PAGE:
Can't make numbers work for my first deal

30 Replies

If someone is new to the commercial market, suggest finding an experienced commercial broker to help. Commercial is not like residential...  its not going to be easy to do it by yourself, you need an agent as they have the deal flow. 

Also, while i agree you dont want to overspend, waiting for some deal with numbers from say even 3 years ago wont get you in the game. To win you must be in the game. I buy expensive new assets, and even I have tripled my money in 7 years. (Started out with 1.3M in 2013, buying 6.8M now at 60% LTV) ... the way to win is to buy right, hold the asset long enough to get the NOI up so the price increases, then sell and do a 1031 into a bigger property...



I presume you already own your primary residence based on what you are requiring of a deal...

If not, throw those numbers out the window if you're still renting (with it's inherent 0% return on EVERYTHING)

But the only advice I can give as someone fairly new at this is the response to this question...

"The price that comes out of my math is just to low that I don't know if I should even try to make an offer."

I'd just say MAKE THE OFFER. You have your established standards of exactly what you're looking for...

That is phenomenal, the numbers are surgical... Make the offer based solely on those numbers, ON EVERYTHING!

How else will you know where the sellers line is until you cross it!?

The worst they can do is give you a Know with their No...

You may just stumble into a deal, by the sheer numbers game, with a more motivated seller then originally anticipated that was overlooked by window shoppers...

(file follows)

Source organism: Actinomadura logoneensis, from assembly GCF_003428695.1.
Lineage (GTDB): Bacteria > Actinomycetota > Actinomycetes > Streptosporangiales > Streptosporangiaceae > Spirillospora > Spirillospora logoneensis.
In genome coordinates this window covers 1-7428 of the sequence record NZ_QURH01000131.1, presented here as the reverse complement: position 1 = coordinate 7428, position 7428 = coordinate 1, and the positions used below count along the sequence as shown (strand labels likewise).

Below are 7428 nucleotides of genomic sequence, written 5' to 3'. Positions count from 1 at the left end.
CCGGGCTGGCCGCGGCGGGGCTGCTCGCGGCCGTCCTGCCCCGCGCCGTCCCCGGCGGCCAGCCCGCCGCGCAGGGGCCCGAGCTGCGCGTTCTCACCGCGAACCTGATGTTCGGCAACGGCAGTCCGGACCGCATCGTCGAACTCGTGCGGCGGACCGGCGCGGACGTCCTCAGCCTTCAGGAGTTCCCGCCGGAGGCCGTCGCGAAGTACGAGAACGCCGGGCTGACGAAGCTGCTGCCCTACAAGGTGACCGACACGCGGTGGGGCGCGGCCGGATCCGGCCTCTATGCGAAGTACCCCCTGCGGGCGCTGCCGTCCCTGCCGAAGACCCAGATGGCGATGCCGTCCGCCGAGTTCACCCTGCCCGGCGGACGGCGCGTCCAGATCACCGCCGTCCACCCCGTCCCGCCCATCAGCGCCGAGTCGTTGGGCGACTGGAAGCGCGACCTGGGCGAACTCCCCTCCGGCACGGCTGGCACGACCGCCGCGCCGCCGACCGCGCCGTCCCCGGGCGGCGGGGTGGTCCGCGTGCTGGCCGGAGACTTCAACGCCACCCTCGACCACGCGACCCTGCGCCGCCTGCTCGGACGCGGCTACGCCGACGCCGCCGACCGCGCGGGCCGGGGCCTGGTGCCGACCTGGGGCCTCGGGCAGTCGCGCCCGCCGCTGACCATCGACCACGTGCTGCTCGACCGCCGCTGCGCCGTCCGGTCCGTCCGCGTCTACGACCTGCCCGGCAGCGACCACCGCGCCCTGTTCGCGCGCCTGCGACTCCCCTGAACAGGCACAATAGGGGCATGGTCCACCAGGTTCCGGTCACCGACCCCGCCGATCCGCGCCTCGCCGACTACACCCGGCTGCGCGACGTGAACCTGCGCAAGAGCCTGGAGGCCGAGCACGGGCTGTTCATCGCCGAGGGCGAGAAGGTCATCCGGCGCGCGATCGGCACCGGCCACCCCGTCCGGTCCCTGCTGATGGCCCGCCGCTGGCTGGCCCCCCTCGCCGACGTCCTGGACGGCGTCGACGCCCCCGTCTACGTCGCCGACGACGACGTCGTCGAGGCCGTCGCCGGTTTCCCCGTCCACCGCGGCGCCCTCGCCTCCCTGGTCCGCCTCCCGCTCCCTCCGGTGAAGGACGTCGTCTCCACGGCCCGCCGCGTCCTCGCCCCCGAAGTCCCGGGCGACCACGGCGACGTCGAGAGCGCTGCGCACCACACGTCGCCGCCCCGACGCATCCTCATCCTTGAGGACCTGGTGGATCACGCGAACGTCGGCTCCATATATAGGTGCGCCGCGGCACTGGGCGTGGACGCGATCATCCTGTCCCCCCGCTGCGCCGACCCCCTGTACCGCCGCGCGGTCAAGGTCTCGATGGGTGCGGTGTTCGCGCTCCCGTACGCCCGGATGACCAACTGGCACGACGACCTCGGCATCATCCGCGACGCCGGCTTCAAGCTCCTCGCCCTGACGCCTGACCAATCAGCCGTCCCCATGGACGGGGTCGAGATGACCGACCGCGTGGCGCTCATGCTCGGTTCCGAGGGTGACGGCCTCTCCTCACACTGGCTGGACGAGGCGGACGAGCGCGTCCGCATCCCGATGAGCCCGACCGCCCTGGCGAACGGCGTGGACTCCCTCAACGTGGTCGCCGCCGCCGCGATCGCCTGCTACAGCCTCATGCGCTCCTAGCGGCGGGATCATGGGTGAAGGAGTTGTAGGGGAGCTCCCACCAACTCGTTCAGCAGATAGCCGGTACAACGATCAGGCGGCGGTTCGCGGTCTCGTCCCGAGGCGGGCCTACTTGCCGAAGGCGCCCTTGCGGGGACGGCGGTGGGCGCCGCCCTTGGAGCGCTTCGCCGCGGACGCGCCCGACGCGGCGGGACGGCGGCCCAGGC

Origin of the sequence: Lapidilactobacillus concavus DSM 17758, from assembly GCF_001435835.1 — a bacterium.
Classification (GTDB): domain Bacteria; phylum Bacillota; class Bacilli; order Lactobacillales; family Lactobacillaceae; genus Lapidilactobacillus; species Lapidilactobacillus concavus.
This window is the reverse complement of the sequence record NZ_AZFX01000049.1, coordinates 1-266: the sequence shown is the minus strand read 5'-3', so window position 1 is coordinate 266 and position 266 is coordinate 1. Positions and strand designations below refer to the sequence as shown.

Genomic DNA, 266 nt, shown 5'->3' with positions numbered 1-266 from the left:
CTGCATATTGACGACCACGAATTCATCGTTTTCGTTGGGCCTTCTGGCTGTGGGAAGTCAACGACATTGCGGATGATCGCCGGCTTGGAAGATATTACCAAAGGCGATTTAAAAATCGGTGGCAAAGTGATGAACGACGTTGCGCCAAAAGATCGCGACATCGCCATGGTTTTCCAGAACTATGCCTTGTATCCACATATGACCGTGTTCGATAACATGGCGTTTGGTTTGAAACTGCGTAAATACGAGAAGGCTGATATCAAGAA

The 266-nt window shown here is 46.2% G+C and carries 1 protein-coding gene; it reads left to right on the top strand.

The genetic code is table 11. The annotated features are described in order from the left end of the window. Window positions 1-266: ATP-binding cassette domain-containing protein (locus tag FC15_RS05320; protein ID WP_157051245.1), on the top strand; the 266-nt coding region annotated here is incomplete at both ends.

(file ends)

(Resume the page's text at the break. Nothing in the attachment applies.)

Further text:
@Erik W. , agreed. Learn about marketing for off market deals or develop relationships with local wholesalers, property managers, closing attorneys and brokers. Let them know you want to look at the deals that haven’t hit, or can’t hit, the retail market.

@Taylor L. Agreed, but I’d also add that if you don’t offer low, it’s harder to identify a truly motivated seller. I’m a wholesaler, so I’ve started adding value to my agent in other ways, such as presenting their listing offers alongside my cash offers and cold calling their lists of leads (and we split the leads depending on what solution the seller prefers).

If my broker didn’t send in my lower offers, I’d honestly find another broker. As long as they know WHY you’re doing something they should be able to help you.

Originally posted by @Scott Johnson :

@Taylor L. Agreed, but I’d also add that if you don’t offer low, it’s harder to identify a truly motivated seller. I’m a wholesaler, so I’ve started adding value to my agent in other ways, such as presenting their listing offers alongside my cash offers and cold calling their lists of leads (and we split the leads depending on what solution the seller prefers).

If my broker didn’t send in my lower offers, I’d honestly find another broker. As long as they know WHY you’re doing something they should be able to help you.

I think the important difference is commercial v residential. Motivated sellers that are working with commercial brokers don't need Loopnet to sell their deals. If they're actually motivated they'll get many satisfactory offers through the broker's investor network. Commercial deals generally only get to Loopnet after they've been picked over by the broker's entire contact list and the contact lists of their entire office.